Blog

Why Journalists Perpetuate The Male Bias In Business

16 October, 2018

I loved that recent image of an entirely female panel on the newly launched BBC daytime show, Politics Live. Few commentators thought it was a coincidence. Indeed, it was more like a pointed statement from the (male) editor of the programme: If you’re good enough to comment on politics, it doesn’t matter what your gender is – men are welcome too.

Things have come far in the three decades I’ve been involved in journalism – but not in one crucial area. Business journalism. I recently wrote an article for the British Journalism Review about a typical week in British newspapers and how I discovered an astonishing imbalance between male and female writers. I counted 657 stories in the business pages, only 11 of which had a female writer’s picture byline alongside it. The men had almost ten times as many – a pretty regular occurrence.

But I think what has astonished me even more since it was published – and the BJR is a highly influential publication – is the almost total lack of interest in what I wrote about.

Maybe the conclusions are all a bit obvious, so no one can be bothered to reply. Maybe it’s poorly written and, anyway, who cares what some bloke thinks. Maybe it’s of little interest to men on newspapers or in the City. Maybe their female colleagues would like to respond but, for some reason, don’t. Not surprisingly, the two senior female city journalists I spoke to for the piece, along with the female partner of a high-profile city PR agency, said they’d only contribute anonymously so that it wouldn’t damage their careers.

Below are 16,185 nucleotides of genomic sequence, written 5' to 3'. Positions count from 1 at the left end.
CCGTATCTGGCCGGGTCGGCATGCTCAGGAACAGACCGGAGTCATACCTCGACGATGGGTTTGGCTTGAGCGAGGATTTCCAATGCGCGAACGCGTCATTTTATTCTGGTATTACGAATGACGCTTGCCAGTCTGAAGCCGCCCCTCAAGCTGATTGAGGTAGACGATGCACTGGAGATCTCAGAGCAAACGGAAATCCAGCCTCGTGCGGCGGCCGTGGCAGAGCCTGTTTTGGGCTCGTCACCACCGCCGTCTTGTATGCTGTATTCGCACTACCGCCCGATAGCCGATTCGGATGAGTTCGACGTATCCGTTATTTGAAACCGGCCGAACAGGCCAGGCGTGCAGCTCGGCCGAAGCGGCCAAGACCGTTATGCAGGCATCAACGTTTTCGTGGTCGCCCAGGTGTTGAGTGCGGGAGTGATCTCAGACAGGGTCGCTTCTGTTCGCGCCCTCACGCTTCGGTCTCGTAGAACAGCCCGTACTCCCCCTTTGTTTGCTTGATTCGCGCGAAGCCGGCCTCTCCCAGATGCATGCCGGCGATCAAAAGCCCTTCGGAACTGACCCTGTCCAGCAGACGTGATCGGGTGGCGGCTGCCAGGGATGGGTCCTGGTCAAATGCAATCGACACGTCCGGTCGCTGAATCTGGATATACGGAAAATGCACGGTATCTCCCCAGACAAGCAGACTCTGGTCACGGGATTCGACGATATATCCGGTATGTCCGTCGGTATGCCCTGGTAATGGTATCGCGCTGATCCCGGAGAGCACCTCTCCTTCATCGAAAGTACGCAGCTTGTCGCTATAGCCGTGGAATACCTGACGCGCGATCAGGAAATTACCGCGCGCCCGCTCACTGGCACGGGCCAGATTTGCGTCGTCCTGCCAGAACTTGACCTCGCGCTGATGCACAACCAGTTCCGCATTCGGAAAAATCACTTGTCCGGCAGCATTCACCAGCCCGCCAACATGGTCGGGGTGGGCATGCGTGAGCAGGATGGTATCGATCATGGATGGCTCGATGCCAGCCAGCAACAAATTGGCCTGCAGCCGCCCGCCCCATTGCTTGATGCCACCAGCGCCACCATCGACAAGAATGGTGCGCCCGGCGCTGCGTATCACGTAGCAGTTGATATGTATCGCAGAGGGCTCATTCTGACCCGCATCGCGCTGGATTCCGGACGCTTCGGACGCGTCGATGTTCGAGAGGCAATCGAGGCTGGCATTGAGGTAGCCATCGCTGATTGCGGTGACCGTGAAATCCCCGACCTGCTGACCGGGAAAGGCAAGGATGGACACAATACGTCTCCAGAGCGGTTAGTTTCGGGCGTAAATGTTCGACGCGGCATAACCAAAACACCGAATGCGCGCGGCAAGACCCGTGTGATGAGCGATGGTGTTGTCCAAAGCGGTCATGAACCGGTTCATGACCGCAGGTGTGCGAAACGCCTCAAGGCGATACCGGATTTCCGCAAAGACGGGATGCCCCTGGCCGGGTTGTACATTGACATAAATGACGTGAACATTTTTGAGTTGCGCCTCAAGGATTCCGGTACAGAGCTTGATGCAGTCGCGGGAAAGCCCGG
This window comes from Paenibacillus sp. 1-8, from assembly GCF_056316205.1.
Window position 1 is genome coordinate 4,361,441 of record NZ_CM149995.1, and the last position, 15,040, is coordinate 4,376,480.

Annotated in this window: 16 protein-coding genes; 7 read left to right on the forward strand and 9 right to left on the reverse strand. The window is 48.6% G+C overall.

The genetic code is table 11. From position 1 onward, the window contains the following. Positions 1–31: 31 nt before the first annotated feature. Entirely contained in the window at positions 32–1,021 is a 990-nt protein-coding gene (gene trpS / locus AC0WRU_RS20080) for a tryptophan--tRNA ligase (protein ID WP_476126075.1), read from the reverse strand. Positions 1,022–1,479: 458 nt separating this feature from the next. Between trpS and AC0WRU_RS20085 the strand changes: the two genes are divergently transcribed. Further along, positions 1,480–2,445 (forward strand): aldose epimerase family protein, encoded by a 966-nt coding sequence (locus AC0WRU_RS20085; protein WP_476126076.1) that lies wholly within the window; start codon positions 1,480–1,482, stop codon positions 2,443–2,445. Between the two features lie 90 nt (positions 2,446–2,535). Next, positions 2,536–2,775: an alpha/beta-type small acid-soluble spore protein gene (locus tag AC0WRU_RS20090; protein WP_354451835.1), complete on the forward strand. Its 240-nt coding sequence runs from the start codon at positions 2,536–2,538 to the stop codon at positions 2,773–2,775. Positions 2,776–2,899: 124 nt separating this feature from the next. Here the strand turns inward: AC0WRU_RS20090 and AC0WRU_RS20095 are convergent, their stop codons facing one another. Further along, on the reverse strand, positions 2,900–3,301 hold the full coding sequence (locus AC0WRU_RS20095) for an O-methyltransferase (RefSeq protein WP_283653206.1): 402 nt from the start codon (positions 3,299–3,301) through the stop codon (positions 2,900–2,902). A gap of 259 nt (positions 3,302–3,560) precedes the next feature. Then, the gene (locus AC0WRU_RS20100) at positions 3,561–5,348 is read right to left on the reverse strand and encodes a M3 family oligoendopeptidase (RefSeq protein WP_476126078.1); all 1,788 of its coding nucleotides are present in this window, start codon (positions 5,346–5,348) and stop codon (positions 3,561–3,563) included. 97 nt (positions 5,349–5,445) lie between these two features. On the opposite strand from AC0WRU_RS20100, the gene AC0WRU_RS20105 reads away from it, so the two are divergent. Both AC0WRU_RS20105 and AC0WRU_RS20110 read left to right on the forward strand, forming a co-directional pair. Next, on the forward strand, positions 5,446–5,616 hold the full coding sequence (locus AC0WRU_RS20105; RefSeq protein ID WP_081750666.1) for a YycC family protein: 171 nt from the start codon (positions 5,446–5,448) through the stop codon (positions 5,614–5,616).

I’ve tried to use Twitter to stoke an argument but the responses so far have been pretty lame. ‘There are brilliant female city journalists’, say the men, whilst some of the women say that their colleagues, sub editors and commissioning editors are all female. Except both responses miss my point: I’m not talking about journalists. Rather, it’s the impression these newspaper sections give to readers and the subliminal effect it has on the public - and on business - when nearly every pictured commentator is a middle-aged man. Sorry, but no one really cares if the piece has been subbed by a woman - brilliantly subbed though that piece undoubtedly is.

Just this week, newspapers dutifully published the government response to a report that called for greater diversity in the workplace. Ministers admitted that the UK must undergo a ‘genuine culture change’ to get rid of alpha males and promote women, adding that companies should ‘call out’ non-inclusive behaviour. They admitted that there is a ‘woefully low’ number of women in senior jobs the City, which is both ‘morally wrong’ and affects the sector’s productivity.

Talk about glass houses! Journalists – and I speak from experience – are swift to point out the faults of others without ever bothering to get their own house in order. I know my article won’t change very much but I would like it to start a discussion, led perhaps by individuals such as MP Nicky Morgan, a cheerleader for greater opportunities for women in the financial sector.

Or Eleanor Mills, editorial director at the Sunday Times (whose Business section inspired my original article) and chair of the brilliant, campaigning Women In Journalism organisation. Or even Dame Helena Morrissey, whose inspiring 30% Club has been at the forefront of ensuring more women are given access to male-dominated boardrooms and balancing gender diversity across the City.

Or maybe you’d like to respond. If you want to read the article, buy the BJR – or read a free version here

 

< Back to blog